Minnesota tourism officials launched a revamped marketing campaign Monday, encouraging visitors from across the country to “Find Your True North” in the state.

“North helps define us in a way globally that we’ve never been able to achieve before,” Explore Minnesota Director John Edman said of the slogan. “I think it will really put Minnesota on the map in a new and unique way.”

The campaign rollout, made during the state’s annual tourism conference, coincided with the tail end of one of the most brutal spells of winter weather in recent memory. As industry leaders gathered in St. Paul to plan on how to best woo visitors, sheets of ice coated roads and sidewalks across the metro, creating treacherous conditions for driving and walking.

Officials were not deterred by the timing — or the challenge — of selling the state’s attributes against the backdrop of its worst weather conditions.

“This idea of finding your ‘true North,’ I think its important for us to embrace that,” Gov. Tim Walz told the group. “It’s fitting that on the heels of last week, when the rest of the country was finding out how cold it was in Minnesota, Minnesotans were going on with their daily lives, not panicking, not calling states of emergencies, to the great chagrin of my 12-year-old, not canceling school statewide, but understanding that it’s a part of where we are.”

The slogan seeks to fuse the underlying message of the agency’s “Only in Minnesota” campaign, first launched in 2014, with the trend of positioning the state and its products as the center of “The North.” Edman said a growing acceptance of the term in popular culture, business and social media inspired officials to adopt the concept as a core element of this campaign.

“It’s really helping define Minnesota in a way that you almost just can’t argue with,” he said. “As opposed to fighting the argument, trying to create a new identity, we decided to join it.”

Edman said while the “Bold North” branding for the 2018 Super Bowl served as an influence, the new motto seeks to go further by capturing a spirit, not a season or latitudinal line on a map.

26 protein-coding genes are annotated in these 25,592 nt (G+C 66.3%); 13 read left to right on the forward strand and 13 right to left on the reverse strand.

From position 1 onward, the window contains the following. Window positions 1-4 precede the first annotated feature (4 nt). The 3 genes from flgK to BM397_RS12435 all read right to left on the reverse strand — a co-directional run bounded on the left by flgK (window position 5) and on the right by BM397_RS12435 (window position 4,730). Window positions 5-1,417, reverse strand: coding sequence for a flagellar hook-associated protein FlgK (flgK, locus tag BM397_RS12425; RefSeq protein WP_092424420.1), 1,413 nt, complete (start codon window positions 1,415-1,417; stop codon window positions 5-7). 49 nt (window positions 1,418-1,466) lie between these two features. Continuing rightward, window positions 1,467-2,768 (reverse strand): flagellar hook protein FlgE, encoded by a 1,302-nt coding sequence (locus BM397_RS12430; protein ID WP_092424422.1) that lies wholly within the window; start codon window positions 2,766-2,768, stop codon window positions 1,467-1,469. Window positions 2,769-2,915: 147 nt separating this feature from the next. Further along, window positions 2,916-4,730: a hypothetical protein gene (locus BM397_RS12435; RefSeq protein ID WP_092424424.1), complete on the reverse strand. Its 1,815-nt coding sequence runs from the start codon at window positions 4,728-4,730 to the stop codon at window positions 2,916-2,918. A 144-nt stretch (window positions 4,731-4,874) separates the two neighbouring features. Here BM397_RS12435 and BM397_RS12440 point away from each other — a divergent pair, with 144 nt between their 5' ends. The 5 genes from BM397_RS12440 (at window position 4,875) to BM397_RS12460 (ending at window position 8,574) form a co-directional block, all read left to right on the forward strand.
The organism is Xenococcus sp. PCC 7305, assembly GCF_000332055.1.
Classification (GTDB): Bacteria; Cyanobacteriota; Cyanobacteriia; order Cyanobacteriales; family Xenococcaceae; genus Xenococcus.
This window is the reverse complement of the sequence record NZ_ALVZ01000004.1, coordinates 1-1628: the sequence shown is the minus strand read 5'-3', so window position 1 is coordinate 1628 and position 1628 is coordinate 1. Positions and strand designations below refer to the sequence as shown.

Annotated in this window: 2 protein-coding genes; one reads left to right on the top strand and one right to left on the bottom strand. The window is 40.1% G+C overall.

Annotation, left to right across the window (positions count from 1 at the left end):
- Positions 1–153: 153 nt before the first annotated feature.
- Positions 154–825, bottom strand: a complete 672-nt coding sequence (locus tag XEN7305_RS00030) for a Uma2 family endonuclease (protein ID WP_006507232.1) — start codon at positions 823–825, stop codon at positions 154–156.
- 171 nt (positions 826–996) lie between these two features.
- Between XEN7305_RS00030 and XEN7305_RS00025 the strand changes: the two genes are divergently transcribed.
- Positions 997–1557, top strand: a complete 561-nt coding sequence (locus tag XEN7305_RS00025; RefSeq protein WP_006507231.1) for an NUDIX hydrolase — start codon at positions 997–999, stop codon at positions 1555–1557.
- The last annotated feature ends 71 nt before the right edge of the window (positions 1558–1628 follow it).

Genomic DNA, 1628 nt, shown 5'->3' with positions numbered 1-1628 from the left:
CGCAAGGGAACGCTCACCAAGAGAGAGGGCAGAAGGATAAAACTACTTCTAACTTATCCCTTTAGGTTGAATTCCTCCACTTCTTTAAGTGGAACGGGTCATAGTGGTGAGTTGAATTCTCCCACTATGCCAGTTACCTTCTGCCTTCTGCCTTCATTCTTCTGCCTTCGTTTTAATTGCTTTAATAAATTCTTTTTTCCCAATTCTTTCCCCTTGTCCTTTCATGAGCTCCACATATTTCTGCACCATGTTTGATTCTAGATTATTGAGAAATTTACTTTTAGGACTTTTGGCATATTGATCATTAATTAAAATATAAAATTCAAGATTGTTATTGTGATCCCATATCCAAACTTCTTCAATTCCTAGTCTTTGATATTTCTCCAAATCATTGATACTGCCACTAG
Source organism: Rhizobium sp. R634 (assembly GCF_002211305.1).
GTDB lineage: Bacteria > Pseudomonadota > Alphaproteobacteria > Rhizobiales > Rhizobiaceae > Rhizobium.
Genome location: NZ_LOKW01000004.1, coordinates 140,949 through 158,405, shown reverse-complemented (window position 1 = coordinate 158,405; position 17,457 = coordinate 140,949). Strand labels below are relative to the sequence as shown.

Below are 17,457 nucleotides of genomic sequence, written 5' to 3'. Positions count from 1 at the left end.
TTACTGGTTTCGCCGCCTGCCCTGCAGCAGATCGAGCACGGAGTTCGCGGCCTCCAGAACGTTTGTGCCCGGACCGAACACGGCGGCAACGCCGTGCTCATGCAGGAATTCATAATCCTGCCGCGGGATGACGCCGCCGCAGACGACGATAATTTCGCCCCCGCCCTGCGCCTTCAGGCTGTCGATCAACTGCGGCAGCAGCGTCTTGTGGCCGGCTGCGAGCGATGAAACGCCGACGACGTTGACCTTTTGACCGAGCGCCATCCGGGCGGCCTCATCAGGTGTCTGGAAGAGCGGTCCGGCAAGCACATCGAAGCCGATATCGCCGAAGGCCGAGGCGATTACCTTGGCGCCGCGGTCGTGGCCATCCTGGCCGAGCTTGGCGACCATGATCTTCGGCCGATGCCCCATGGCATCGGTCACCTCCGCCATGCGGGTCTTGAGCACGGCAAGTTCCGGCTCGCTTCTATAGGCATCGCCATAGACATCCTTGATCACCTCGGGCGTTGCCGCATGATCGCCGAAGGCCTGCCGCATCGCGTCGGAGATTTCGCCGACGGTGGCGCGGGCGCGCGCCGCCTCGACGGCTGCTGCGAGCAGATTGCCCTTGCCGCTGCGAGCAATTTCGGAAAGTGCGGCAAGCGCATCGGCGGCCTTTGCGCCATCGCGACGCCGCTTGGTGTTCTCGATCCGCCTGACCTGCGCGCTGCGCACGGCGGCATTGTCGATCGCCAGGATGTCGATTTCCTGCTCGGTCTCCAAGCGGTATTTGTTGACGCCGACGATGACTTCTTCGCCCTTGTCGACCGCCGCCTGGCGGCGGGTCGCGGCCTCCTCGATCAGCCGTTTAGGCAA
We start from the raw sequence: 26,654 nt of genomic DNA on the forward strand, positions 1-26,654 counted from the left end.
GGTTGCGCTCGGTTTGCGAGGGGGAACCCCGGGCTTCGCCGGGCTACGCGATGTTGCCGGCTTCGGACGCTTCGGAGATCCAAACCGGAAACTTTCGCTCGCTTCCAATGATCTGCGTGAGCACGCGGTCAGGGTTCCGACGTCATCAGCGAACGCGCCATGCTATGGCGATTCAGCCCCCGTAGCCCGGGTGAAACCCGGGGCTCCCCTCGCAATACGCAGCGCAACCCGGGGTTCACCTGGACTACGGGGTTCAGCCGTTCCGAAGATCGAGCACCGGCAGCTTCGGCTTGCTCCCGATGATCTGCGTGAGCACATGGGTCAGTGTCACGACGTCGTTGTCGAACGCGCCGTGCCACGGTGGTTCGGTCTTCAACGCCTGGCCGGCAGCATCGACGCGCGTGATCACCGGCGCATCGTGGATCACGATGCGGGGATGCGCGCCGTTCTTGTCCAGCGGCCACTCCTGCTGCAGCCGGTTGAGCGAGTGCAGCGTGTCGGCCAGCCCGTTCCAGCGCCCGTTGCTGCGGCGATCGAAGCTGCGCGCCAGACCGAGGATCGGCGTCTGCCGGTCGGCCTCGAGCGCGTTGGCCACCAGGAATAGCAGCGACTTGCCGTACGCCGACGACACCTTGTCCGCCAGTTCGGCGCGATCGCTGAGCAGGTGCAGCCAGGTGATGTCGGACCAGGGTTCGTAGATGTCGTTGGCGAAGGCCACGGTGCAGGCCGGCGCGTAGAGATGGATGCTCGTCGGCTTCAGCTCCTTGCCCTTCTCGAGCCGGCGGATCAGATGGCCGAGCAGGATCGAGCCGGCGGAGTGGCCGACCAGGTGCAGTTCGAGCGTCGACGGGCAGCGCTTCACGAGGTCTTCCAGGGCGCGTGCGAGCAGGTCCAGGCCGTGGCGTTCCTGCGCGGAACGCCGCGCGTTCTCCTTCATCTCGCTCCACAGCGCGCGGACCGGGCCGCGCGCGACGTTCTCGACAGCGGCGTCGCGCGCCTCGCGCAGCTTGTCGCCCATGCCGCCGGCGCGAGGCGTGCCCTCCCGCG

“It isn’t even just a geography,” Edman said. “It’s a feeling.”

The slogan will anchor a new slate of television commercials, as well as print and “hyper-focused” digital ads, set to roll out this spring across the Midwest and beyond. The campaign will focus on potential travelers from across Wisconsin, Iowa, North and South Dakota, as well as urbanites from Chicago, Denver, Kansas City, Omaha and Winnipeg. Officials plan to use online targeting to deliver the message to people who are looking to experience the outdoors, including hiking and biking, and the arts and “are willing to take on new experiences.”

“This is an entirely different media strategy,” Edman said, adding that the digital campaign will allow the agency to go “much broader in our reach than we ever have before.” Significant resources will be dedicated to the effort, he said.

Courtney S. Ries, vice president of destination branding and strategy at Meet Minneapolis, said the city tourism board is excited about the campaign’s energy.

“This new approach to promoting Minnesota allows the state to better reach potential visitors who are interested in our lakes, wilderness and urban assets,” she said.

Nick Leonard, external relations director for Otter Tail County, said “True North is a concept the entire state can rally around.”

While the immediate goal is to bolster the state’s $15.3 billion tourism industry, supporters also said that the messaging can lead to “lifelong changes” for people who visit, impacting the state’s economy and growth long-term.

Walz said many who come to visit Minnesota are convinced to stay once they are exposed to the state’s values, even when it’s “70-below.”

“It’s all about attitude,” the governor said.